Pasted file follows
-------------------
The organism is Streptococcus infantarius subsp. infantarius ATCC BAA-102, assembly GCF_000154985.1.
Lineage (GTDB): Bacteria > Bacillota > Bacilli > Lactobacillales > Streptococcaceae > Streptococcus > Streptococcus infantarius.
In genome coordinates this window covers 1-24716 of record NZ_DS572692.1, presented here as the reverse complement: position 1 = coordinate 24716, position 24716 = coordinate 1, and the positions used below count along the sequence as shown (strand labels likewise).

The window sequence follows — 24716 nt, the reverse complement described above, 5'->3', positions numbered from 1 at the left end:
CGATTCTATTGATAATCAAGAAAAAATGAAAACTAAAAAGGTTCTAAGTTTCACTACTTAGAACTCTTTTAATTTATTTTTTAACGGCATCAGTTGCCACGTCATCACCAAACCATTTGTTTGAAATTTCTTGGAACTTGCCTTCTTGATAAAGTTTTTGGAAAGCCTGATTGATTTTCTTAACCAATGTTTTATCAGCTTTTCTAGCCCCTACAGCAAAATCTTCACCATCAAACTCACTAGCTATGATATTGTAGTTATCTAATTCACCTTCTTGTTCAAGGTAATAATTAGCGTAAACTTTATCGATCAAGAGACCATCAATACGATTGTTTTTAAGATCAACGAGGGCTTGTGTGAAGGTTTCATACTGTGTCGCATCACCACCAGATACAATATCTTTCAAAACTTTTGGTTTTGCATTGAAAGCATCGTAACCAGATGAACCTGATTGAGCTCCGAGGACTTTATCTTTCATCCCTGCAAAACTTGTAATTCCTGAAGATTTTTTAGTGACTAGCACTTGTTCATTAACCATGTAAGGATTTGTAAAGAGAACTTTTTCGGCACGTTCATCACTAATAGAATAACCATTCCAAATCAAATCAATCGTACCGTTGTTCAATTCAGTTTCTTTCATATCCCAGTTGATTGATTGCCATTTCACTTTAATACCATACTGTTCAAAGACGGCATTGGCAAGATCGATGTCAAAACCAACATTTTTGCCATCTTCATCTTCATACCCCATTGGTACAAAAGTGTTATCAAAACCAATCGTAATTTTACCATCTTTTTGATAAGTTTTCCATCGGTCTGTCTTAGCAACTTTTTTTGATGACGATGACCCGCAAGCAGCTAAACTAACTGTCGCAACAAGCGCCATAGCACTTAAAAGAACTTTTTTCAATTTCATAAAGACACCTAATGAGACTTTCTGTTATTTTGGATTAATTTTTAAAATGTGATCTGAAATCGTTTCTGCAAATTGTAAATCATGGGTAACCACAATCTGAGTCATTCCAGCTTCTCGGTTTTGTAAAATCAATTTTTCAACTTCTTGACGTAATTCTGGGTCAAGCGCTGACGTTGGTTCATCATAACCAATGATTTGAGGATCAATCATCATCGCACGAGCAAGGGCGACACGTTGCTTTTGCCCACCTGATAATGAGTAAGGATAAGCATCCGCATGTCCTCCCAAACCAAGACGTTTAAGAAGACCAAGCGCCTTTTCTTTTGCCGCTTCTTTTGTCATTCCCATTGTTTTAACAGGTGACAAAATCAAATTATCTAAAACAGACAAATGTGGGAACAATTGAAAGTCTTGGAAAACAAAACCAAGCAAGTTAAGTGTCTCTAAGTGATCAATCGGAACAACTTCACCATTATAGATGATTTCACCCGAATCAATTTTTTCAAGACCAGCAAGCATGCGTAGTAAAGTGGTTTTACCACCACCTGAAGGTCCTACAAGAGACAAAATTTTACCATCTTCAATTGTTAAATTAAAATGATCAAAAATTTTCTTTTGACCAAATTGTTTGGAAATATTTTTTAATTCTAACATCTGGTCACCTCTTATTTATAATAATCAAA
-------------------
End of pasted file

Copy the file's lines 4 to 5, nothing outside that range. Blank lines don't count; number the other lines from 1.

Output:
The window sequence follows — 24716 nt, the reverse complement described above, 5'->3', positions numbered from 1 at the left end:
CGATTCTATTGATAATCAAGAAAAAATGAAAACTAAAAAGGTTCTAAGTTTCACTACTTAGAACTCTTTTAATTTATTTTTTAACGGCATCAGTTGCCACGTCATCACCAAACCATTTGTTTGAAATTTCTTGGAACTTGCCTTCTTGATAAAGTTTTTGGAAAGCCTGATTGATTTTCTTAACCAATGTTTTATCAGCTTTTCTAGCCCCTACAGCAAAATCTTCACCATCAAACTCACTAGCTATGATATTGTAGTTATCTAATTCACCTTCTTGTTCAAGGTAATAATTAGCGTAAACTTTATCGATCAAGAGACCATCAATACGATTGTTTTTAAGATCAACGAGGGCTTGTGTGAAGGTTTCATACTGTGTCGCATCACCACCAGATACAATATCTTTCAAAACTTTTGGTTTTGCATTGAAAGCATCGTAACCAGATGAACCTGATTGAGCTCCGAGGACTTTATCTTTCATCCCTGCAAAACTTGTAATTCCTGAAGATTTTTTAGTGACTAGCACTTGTTCATTAACCATGTAAGGATTTGTAAAGAGAACTTTTTCGGCACGTTCATCACTAATAGAATAACCATTCCAAATCAAATCAATCGTACCGTTGTTCAATTCAGTTTCTTTCATATCCCAGTTGATTGATTGCCATTTCACTTTAATACCATACTGTTCAAAGACGGCATTGGCAAGATCGATGTCAAAACCAACATTTTTGCCATCTTCATCTTCATACCCCATTGGTACAAAAGTGTTATCAAAACCAATCGTAATTTTACCATCTTTTTGATAAGTTTTCCATCGGTCTGTCTTAGCAACTTTTTTTGATGACGATGACCCGCAAGCAGCTAAACTAACTGTCGCAACAAGCGCCATAGCACTTAAAAGAACTTTTTTCAATTTCATAAAGACACCTAATGAGACTTTCTGTTATTTTGGATTAATTTTTAAAATGTGATCTGAAATCGTTTCTGCAAATTGTAAATCATGGGTAACCACAATCTGAGTCATTCCAGCTTCTCGGTTTTGTAAAATCAATTTTTCAACTTCTTGACGTAATTCTGGGTCAAGCGCTGACGTTGGTTCATCATAACCAATGATTTGAGGATCAATCATCATCGCACGAGCAAGGGCGACACGTTGCTTTTGCCCACCTGATAATGAGTAAGGATAAGCATCCGCATGTCCTCCCAAACCAAGACGTTTAAGAAGACCAAGCGCCTTTTCTTTTGCCGCTTCTTTTGTCATTCCCATTGTTTTAACAGGTGACAAAATCAAATTATCTAAAACAGACAAATGTGGGAACAATTGAAAGTCTTGGAAAACAAAACCAAGCAAGTTAAGTGTCTCTAAGTGATCAATCGGAACAACTTCACCATTATAGATGATTTCACCCGAATCAATTTTTTCAAGACCAGCAAGCATGCGTAGTAAAGTGGTTTTACCACCACCTGAAGGTCCTACAAGAGACAAAATTTTACCATCTTCAATTGTTAAATTAAAATGATCAAAAATTTTCTTTTGACCAAATTGTTTGGAAATATTTTTTAATTCTAACATCTGGTCACCTCTTATTTATAATAATCAAA